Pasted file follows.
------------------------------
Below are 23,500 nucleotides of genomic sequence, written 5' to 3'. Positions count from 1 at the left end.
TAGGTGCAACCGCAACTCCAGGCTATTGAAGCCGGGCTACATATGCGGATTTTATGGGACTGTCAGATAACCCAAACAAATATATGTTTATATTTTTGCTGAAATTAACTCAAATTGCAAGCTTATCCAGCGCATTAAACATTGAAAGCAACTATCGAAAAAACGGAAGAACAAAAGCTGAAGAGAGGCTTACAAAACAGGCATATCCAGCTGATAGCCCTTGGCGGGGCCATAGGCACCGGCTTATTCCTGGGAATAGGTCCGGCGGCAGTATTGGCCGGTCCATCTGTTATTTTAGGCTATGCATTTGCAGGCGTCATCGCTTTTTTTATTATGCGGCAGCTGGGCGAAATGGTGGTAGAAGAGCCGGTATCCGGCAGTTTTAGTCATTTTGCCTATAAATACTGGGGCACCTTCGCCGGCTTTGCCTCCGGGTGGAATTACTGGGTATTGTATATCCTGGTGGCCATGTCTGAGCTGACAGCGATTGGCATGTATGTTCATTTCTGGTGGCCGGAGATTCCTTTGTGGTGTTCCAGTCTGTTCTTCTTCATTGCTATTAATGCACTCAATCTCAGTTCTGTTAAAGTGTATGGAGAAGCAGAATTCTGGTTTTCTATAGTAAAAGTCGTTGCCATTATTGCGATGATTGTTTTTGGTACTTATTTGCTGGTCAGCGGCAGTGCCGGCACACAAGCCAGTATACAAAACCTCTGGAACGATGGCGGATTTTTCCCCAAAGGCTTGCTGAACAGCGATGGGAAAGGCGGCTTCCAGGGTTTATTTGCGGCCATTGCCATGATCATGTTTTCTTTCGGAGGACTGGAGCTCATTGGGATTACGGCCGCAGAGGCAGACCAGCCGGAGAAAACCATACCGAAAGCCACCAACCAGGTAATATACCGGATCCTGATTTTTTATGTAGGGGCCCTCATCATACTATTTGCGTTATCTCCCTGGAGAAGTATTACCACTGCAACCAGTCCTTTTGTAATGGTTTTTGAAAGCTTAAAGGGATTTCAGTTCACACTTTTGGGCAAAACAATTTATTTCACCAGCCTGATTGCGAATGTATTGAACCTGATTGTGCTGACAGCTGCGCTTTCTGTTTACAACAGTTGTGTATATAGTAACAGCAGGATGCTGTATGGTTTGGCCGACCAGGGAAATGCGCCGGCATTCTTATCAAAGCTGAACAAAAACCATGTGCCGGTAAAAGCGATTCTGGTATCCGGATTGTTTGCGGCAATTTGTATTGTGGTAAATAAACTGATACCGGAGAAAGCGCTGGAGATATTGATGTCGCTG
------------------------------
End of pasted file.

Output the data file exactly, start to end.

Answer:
Below are 23,500 nucleotides of genomic sequence, written 5' to 3'. Positions count from 1 at the left end.
TAGGTGCAACCGCAACTCCAGGCTATTGAAGCCGGGCTACATATGCGGATTTTATGGGACTGTCAGATAACCCAAACAAATATATGTTTATATTTTTGCTGAAATTAACTCAAATTGCAAGCTTATCCAGCGCATTAAACATTGAAAGCAACTATCGAAAAAACGGAAGAACAAAAGCTGAAGAGAGGCTTACAAAACAGGCATATCCAGCTGATAGCCCTTGGCGGGGCCATAGGCACCGGCTTATTCCTGGGAATAGGTCCGGCGGCAGTATTGGCCGGTCCATCTGTTATTTTAGGCTATGCATTTGCAGGCGTCATCGCTTTTTTTATTATGCGGCAGCTGGGCGAAATGGTGGTAGAAGAGCCGGTATCCGGCAGTTTTAGTCATTTTGCCTATAAATACTGGGGCACCTTCGCCGGCTTTGCCTCCGGGTGGAATTACTGGGTATTGTATATCCTGGTGGCCATGTCTGAGCTGACAGCGATTGGCATGTATGTTCATTTCTGGTGGCCGGAGATTCCTTTGTGGTGTTCCAGTCTGTTCTTCTTCATTGCTATTAATGCACTCAATCTCAGTTCTGTTAAAGTGTATGGAGAAGCAGAATTCTGGTTTTCTATAGTAAAAGTCGTTGCCATTATTGCGATGATTGTTTTTGGTACTTATTTGCTGGTCAGCGGCAGTGCCGGCACACAAGCCAGTATACAAAACCTCTGGAACGATGGCGGATTTTTCCCCAAAGGCTTGCTGAACAGCGATGGGAAAGGCGGCTTCCAGGGTTTATTTGCGGCCATTGCCATGATCATGTTTTCTTTCGGAGGACTGGAGCTCATTGGGATTACGGCCGCAGAGGCAGACCAGCCGGAGAAAACCATACCGAAAGCCACCAACCAGGTAATATACCGGATCCTGATTTTTTATGTAGGGGCCCTCATCATACTATTTGCGTTATCTCCCTGGAGAAGTATTACCACTGCAACCAGTCCTTTTGTAATGGTTTTTGAAAGCTTAAAGGGATTTCAGTTCACACTTTTGGGCAAAACAATTTATTTCACCAGCCTGATTGCGAATGTATTGAACCTGATTGTGCTGACAGCTGCGCTTTCTGTTTACAACAGTTGTGTATATAGTAACAGCAGGATGCTGTATGGTTTGGCCGACCAGGGAAATGCGCCGGCATTCTTATCAAAGCTGAACAAAAACCATGTGCCGGTAAAAGCGATTCTGGTATCCGGATTGTTTGCGGCAATTTGTATTGTGGTAAATAAACTGATACCGGAGAAAGCGCTGGAGATATTGATGTCGCTG